The definition of "comique" meant something closer to "humanistic," meant to portray "real life" in a more realistic way, representing tragedy and comedy next to each other, as Shakespeare had done centuries earlier. With this new connotation, opéra comique had dominated the French operatic stage since the decline of tragédie lyrique. Hervé, né Florimond Ronger, is identified as the grandfather of operetta, he was a singer, librettist and scene painter. In 1842, he wrote the one act opérette, L'Ours et le pacha, based on the popular vaudeville by Eugène Scribe and X. B. Saintine. In 1848, Hervé made his first notable appearance on the Parisian stage, with Don Quichotte et Sancho Pança, which can be considered the starting point for the new French musical theatre tradition. Hervé's most famous works are the Gounod-parody Le petit Mam ` zelle Nitouche. Jacques Offenbach is most responsible for the development and popularization of operetta—also called opéras bouffes or opérettes—giving it its enormous vogue during the Second Empire and afterwards.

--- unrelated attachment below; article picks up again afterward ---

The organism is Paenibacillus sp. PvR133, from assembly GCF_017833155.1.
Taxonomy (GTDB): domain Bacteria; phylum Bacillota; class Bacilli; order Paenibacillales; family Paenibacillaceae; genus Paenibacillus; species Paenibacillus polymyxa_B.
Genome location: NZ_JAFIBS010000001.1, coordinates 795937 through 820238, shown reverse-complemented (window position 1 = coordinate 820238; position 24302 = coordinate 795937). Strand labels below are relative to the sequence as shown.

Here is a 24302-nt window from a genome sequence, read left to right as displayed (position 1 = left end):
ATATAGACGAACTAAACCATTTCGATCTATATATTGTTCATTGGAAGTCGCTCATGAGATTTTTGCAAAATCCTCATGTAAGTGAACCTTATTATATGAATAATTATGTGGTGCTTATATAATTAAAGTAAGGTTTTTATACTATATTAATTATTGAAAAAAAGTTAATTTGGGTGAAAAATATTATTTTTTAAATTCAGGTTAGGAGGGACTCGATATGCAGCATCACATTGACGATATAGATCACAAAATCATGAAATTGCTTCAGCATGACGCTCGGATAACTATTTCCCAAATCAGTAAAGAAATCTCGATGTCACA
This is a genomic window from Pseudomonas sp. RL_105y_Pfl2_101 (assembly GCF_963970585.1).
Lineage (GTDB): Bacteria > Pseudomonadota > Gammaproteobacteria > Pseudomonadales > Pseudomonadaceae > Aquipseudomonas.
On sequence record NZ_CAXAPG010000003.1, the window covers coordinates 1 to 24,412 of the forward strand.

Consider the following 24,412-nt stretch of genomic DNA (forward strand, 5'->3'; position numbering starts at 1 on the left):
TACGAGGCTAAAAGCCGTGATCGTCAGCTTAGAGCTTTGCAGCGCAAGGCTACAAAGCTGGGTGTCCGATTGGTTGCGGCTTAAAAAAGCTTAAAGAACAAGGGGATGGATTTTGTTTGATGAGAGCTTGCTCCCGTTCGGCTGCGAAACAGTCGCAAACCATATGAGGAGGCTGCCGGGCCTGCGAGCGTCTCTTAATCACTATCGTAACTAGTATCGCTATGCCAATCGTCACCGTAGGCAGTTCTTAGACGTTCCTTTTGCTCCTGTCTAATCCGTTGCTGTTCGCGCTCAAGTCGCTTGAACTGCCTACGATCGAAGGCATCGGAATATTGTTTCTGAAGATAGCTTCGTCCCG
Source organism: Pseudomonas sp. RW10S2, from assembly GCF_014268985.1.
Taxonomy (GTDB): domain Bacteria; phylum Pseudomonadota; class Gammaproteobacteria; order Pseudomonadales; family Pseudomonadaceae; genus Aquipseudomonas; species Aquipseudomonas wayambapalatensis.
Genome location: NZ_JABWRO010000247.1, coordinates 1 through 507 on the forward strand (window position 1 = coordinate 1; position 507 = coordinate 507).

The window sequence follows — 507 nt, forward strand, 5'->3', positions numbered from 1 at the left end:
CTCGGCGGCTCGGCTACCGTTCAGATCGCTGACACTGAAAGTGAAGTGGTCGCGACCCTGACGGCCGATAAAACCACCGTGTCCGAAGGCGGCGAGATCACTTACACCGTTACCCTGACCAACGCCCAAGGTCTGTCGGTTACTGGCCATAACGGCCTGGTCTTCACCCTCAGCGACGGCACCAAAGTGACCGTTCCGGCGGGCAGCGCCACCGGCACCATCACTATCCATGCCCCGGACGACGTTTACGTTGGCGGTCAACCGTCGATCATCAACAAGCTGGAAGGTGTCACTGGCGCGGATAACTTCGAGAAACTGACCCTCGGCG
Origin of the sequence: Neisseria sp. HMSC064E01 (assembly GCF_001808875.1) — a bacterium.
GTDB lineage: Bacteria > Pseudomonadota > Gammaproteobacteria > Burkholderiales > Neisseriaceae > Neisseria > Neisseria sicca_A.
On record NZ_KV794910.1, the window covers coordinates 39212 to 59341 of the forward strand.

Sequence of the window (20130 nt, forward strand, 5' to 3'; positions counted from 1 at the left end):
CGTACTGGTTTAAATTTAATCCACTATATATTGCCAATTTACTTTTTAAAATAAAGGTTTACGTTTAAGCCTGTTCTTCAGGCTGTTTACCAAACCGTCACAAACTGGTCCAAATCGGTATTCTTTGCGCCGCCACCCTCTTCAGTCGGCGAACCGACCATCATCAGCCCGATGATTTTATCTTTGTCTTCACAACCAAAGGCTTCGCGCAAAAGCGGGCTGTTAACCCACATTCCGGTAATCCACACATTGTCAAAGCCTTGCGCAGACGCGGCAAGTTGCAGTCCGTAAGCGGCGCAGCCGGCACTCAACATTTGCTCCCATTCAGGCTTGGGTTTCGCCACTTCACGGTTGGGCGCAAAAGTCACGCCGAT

In 1849, Offenbach obtained permission to open the Théâtre des Bouffes Parisiens, a theatre company that offered programs of two or three satirical one-act sketches. The company was so successful that it led to the elongation of these sketches into an evening's duration. Offenbach's productions were, bound by the police prefecture in Paris, which specified the type of performance that would be allowed: “pantomimes with at most five performers, one-act comic musical dialogues for two to three actors, dance routines with no more than five dancers; these rules defined what came to be defined as operetta: “a small unpretentious operatic work that had no tragic implications and was designed to entertain the public.”The limitations placed on Offenbach and Parisian theatre were lifted, operetta gained wide popularity. While Offenbach's earliest one-act pieces included Les deux aveugles, Le violoneux and Ba-ta-clan did well, his first full-length operetta, Orphée aux enfers, was by far the most successful.